The establishment of the Back Bench Business Committee was an excellent innovation, enabling MPs to hold debates on topics party leaders chose not to cover in their Parliamentary time. The Thursday debates are a great success, and have raised a wide range of issues important to our constituents.
It is unfortunate, however, that the Government does not pay more heed to their resolutions – the recent debate on the Government’s defence reforms being a case in point.
The central argument of the motion was that the MoD should halt the axing of 20,000 regular troops at least until it is clear the corresponding plan to recruit 30,000 reservists to replace them is viable and cost-effective. There are good grounds for concern.
It is increasingly evident that the recruitment drive is on the rocks. Territorial Army numbers are at a low ebb; recruitment targets are being badly missed; delays and disorganisation at recruitment centres are putting off potential recruits before they are even through the door. Most critically, costs are rising – given these defence reforms are driven by the need for cost savings, this alone should be enough to sound the klaxons.
The Government’s defence reforms are predicated on the rapid recruitment of extra reservists as a counterweight to the loss in manpower and capability resulting from the loss of 20,000 well-trained regular soldiers. If the 30,000 figure proves unattainable, Britain may be left dangerously exposed, especially in a world where many other states are increasing their military expenditure.
The MoD itself is alive to this predicament, and in July 2011 the then Secretary of State for Defence made clear that regular soldiers would not be laid off until the requisite reservists were recruited. In the debate I and others asked when and why this policy changed, but tellingly received no answer.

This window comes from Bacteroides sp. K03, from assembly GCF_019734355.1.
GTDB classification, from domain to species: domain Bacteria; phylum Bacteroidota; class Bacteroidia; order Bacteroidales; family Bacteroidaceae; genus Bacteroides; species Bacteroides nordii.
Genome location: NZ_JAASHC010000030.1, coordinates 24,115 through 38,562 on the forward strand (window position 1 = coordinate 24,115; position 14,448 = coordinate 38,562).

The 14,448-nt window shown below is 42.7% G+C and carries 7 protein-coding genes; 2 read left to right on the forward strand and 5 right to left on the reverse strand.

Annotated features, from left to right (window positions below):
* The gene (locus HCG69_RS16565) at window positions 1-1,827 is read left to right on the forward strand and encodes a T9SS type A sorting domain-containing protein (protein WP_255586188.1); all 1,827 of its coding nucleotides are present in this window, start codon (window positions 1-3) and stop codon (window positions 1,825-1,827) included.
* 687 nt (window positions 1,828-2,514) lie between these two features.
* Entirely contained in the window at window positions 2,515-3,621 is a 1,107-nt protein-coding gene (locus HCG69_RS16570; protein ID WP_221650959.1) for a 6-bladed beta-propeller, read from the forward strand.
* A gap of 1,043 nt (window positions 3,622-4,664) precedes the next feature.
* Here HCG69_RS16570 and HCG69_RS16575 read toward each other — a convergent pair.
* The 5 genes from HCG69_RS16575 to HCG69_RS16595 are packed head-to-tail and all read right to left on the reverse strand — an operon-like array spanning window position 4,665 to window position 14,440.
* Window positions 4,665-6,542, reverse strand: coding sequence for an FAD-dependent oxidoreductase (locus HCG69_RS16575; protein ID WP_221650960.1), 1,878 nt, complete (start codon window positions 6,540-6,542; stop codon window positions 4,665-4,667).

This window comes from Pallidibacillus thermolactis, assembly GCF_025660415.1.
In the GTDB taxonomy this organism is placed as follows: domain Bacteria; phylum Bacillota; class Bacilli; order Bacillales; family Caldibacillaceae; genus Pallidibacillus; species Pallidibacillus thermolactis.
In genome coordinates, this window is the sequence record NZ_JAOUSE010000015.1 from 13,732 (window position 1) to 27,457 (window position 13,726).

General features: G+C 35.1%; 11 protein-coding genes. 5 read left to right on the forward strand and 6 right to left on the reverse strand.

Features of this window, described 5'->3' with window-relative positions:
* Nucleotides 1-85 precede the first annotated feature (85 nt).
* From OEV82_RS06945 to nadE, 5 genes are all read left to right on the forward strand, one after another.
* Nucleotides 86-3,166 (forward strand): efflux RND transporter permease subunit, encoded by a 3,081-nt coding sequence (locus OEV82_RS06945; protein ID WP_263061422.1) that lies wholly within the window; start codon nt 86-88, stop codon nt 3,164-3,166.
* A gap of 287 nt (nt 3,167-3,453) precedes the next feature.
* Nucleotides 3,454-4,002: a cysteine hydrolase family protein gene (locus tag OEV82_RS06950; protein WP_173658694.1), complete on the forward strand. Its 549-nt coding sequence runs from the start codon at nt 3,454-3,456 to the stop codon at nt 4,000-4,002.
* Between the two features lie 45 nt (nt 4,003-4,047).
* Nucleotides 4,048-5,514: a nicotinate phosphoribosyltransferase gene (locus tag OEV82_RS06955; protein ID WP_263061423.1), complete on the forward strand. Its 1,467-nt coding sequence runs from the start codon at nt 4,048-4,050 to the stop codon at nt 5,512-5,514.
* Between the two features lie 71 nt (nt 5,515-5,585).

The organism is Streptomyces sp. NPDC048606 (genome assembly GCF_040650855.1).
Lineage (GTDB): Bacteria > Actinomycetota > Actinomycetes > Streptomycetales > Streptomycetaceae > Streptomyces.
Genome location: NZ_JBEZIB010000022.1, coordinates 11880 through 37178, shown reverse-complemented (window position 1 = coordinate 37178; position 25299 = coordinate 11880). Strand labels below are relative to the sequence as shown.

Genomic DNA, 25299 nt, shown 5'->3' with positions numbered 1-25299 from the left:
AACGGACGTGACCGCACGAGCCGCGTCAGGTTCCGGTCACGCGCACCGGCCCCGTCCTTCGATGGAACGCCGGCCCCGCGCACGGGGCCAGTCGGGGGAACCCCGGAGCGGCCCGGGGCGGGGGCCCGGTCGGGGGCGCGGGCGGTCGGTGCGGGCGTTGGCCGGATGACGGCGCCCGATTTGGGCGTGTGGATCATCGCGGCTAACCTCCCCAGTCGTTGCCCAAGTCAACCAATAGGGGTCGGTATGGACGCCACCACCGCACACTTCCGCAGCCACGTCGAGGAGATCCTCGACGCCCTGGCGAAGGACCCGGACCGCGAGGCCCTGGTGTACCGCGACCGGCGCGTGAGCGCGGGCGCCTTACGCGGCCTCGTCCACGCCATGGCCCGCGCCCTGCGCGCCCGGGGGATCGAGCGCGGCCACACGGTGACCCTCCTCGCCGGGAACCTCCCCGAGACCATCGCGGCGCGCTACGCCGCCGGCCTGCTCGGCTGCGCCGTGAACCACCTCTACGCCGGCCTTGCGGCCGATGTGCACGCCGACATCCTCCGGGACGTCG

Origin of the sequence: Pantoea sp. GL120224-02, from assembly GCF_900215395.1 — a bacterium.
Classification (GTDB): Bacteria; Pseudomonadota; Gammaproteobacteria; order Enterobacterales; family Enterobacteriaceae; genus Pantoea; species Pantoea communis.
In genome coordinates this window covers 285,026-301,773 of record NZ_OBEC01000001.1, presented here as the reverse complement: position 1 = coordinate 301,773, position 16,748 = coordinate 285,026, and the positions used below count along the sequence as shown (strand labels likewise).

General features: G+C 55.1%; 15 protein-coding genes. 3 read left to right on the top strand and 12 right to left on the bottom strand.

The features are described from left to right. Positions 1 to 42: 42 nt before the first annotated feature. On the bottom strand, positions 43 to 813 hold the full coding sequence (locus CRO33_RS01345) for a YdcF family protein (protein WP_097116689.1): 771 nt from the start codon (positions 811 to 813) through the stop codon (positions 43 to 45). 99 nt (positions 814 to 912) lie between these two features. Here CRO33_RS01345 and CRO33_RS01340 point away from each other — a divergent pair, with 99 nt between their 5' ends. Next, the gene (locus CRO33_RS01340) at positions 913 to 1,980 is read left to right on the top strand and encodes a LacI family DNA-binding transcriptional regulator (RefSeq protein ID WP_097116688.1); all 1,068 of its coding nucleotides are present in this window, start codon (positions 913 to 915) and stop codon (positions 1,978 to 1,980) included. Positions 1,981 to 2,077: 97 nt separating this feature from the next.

In any case, even if the total number of reservists were recruited, the MoD’s own figures indicate the TA has a mobilisation rate of 40%. For every 100 reservists, only 40 are deemed eligible for deployment – this would suggest 50,000, not 30,000, reservists are required. In a recent letter, the Secretary of State for Defence indicated that the mobilisation figure will be boosted to 80%, but gave no indication how this vast improvement was to be engineered.
Costs are also amassing in areas other than recruitment. On a per capita basis, training reservists costs more than their regular counterparts: with an increasing proportion of reservists, this figure is going to increase steadily.
Furthermore, incentive payments to ex-regular reservists will total £5,000 for each recruit, and there are unanswered questions about the ‘Reservist Award’ – the MoD’s commitment to match a reservist’s civilian pay upon deployment. Taken together, there is a real risk the Government’s cost-cutting plans will turn out to be false economies.
Government reforms are already having a distorting effect on our defence capability and morale. Well-recruited and perfectly serviceable regular battalions – such as 2nd Battalion, The Royal Regiment of Fusiliers – face imminent disbandment. Meanwhile, more poorly-recruited – and therefore more expensive – battalions are being preserved. Such a policy merely reinforces failure.
The Back Bench debate proved to be an ideal forum for Members from all sides of the House to air their thoughts and concerns. Speeches were universally well-researched and of high quality, posing a number of pertinent questions. Sadly, not a single question I raised was answered.
The fact the motion was carried 92-0 indicates others were similarly disappointed. Parliament has clearly expressed its view: the Government should not keep ignoring these concerns.